(6) Except as expressly provided in this Act or in any regulations thereunder, the Council may regulate its procedure in such manner as it thinks fit.

    Compare: 1949 No 42 s 5

    Section 7(5): amended, on 1 July 1993, pursuant to section 38(3)(a) of the Health Amendment Act 1993 (1993 No 24).

8 Advisory and technical committees
  • The Council may from time to time appoint such advisory or technical committees as it thinks fit to advise the Council on such matters within the scope of its functions as are referred to them by the Council. Any person may be appointed to be a member of any such committee, notwithstanding that he is not a member of the Council.

    Compare: 1949 No 42 s 6

9 Allowances and travelling expenses of members of Council and committees
  • (1) There shall be paid to the members of the Council or of any advisory or technical committee of the Council and to any assessors appointed under section 23, remuneration by way of fees, salary, or allowances and travelling allowances or expenses in accordance with the Fees and Travelling Allowances Act 1951, and the provisions of that Act shall apply accordingly as if any such assessors and the members of any such committee (as well as the members of the Council) were members of a statutory board within the meaning of that Act.

    (2) For the purposes of subsection (1), the Council is hereby declared to be a statutory board within the meaning of the Fees and Travelling Allowances Act 1951.

    Compare: 1949 No 42 s 7; 1951 No 79 s 10(1)

10 Functions of Council
  • The functions of the Council shall be to advise and make recommendations to—

    • (a) the Director-General in respect of applications for licences under this Act which are referred to it by the Director-General for its advice and recommendations thereon:

    • (b) the Minister in respect of the exercise of any powers vested in the Minister by this Act:

    • (c) the Minister in respect of any regulations made or proposed to be made under this Act:

    • (d) the Minister in respect of any other matter to which this Act relates or which is referred to the Council by the Minister.

    Compare: 1949 No 42 s 8

11 Powers of Minister
  • The Minister, on behalf of Her Majesty, shall have power to manufacture or otherwise produce, buy or otherwise acquire, treat, store, transport, use, and dispose of any radioactive material, or use any irradiating apparatus, and to do all such things as appear to the Minister to be necessary or expedient for the exercise of any such power as aforesaid.

    Compare: 1949 No 42 s 9

Radioactive materials

12 Control of manufacture, etc, of radioactive materials
  • (1) No person other than the Minister shall, except with the prior consent in writing of the Minister or in accordance with or as permitted by regulations made under this Act,—

    • (a) manufacture or otherwise produce; or

    • (b) sell; or

    • (c) bring or cause to be brought or sent into New Zealand; or

    • (d) take or send out of New Zealand; or

    • (e) store or transport—

    any radioactive material.

    (2) Any consent given by the Minister under this section may be expressed to be subject to such conditions and qualifications as the Minister may see fit to impose.

    (2A) Written notice of any conditions imposed in accordance with subsection (2) on any radioactive material which is also a hazardous substance (as defined in section 2 of the Hazardous Substances and New Organisms Act 1996) must be given to the Environmental Protection Authority established by section 7 of the Environmental Protection Authority Act 2011.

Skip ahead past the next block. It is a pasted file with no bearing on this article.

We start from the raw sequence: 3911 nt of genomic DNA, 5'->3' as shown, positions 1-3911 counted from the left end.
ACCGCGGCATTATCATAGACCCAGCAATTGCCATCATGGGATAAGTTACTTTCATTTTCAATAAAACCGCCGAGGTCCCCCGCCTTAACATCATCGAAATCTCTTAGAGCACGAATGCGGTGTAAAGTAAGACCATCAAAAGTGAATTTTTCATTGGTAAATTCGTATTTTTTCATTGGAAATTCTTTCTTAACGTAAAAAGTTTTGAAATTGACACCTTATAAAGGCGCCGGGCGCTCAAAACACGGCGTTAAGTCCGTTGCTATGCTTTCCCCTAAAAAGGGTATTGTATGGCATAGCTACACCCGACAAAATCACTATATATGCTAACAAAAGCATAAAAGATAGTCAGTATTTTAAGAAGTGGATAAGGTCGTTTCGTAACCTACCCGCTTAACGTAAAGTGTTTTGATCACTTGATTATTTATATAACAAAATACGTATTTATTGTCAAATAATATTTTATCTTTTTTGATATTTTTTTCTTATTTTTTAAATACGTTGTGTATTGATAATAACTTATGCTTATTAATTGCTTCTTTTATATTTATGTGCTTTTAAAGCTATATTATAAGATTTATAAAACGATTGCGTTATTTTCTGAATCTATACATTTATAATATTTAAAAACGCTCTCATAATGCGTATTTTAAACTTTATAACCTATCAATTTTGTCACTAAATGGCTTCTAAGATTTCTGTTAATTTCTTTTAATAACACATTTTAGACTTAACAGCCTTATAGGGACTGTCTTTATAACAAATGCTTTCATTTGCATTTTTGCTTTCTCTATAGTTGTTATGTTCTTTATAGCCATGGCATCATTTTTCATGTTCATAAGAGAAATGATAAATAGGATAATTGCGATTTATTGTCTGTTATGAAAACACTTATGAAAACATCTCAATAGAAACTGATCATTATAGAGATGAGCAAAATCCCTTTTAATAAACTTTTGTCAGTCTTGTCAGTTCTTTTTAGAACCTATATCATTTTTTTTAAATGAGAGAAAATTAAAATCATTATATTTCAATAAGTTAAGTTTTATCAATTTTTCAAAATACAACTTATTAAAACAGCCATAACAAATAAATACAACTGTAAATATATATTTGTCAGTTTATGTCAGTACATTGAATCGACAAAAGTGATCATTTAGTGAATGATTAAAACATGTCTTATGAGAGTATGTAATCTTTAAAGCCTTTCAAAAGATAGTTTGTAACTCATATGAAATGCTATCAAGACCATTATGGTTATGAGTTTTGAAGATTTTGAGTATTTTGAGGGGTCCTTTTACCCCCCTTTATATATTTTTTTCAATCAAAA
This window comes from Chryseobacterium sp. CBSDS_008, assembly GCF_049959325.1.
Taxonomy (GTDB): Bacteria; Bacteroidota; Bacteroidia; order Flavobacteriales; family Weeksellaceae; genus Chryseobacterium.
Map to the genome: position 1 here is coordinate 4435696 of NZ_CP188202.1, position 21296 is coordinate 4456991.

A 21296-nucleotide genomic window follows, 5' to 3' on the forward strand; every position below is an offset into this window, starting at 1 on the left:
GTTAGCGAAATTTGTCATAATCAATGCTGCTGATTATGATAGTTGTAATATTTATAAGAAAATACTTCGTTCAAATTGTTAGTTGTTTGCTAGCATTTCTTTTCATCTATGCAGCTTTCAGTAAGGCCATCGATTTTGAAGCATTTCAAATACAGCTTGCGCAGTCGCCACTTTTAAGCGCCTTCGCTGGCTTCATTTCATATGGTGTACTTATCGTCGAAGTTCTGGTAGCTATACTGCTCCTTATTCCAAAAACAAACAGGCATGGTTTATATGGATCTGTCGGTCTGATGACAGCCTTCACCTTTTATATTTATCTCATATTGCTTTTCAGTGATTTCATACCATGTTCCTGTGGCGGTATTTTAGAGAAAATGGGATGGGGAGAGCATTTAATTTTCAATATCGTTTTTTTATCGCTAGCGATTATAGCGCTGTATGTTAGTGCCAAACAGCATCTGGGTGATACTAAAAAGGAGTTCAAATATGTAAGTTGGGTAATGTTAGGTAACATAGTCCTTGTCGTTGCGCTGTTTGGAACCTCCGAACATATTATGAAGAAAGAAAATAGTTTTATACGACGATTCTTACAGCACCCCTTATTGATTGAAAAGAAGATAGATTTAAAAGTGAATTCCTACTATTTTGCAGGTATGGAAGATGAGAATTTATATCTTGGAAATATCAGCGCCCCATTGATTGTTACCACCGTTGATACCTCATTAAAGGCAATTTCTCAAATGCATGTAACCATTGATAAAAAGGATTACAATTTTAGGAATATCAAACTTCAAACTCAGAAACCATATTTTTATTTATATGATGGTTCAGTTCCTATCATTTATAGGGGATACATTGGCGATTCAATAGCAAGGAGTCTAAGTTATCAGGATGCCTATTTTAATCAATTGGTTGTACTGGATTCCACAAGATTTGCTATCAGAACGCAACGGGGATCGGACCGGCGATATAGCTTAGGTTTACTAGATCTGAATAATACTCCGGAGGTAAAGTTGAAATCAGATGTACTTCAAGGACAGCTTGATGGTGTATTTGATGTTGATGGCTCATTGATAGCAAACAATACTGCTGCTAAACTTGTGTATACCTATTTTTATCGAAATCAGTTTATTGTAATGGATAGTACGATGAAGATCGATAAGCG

(3) For the purposes of this section, any radioactive material shall be deemed to have been brought into New Zealand when, in any manner whatsoever, it is brought or comes within the territorial limits of New Zealand from any place outside those limits.

    (4) For the purposes of this section, any radioactive material shall be deemed to have been sent out of New Zealand when it is placed upon any ship or aircraft for the purpose of being taken or carried to any place outside the territorial limits of New Zealand.

    Compare: 1949 No 42 s 10

    Section 12(2A): inserted, on 2 July 2001, by section 149 of the Hazardous Substances and New Organisms Act 1996 (1996 No 30).

    Section 12(2A): amended, on 1 July 2011, by section 53(1) of the Environmental Protection Authority Act 2011 (2011 No 14).

13 Control of use and administration of radioactive materials
  • (1) Subject to such exemptions as may be prescribed, no person, other than the Minister, shall use any radioactive material unless that person is the holder of a licence for the time being in force under this Act authorising him to do so or is a person acting under the supervision or instructions of a person so licensed.

    (2) No person shall administer any radioactive material to a human being, unless that person is the holder of a licence for the time being in force under this Act authorising him to do so, or is acting under the supervision or instructions of a person so licensed.

    Compare: 1949 No 42 s 11

Irradiating apparatus

14 Control of sale of irradiating apparatus
  • (1) No person shall sell any irradiating apparatus to any person, unless at the time of sale the purchaser produces to the vendor a licence for the time being in force under this Act authorising him to use irradiating apparatus of the kind to which that irradiating apparatus belongs or evidence in writing that he is exempt from obtaining such a licence pursuant to regulations made under this Act.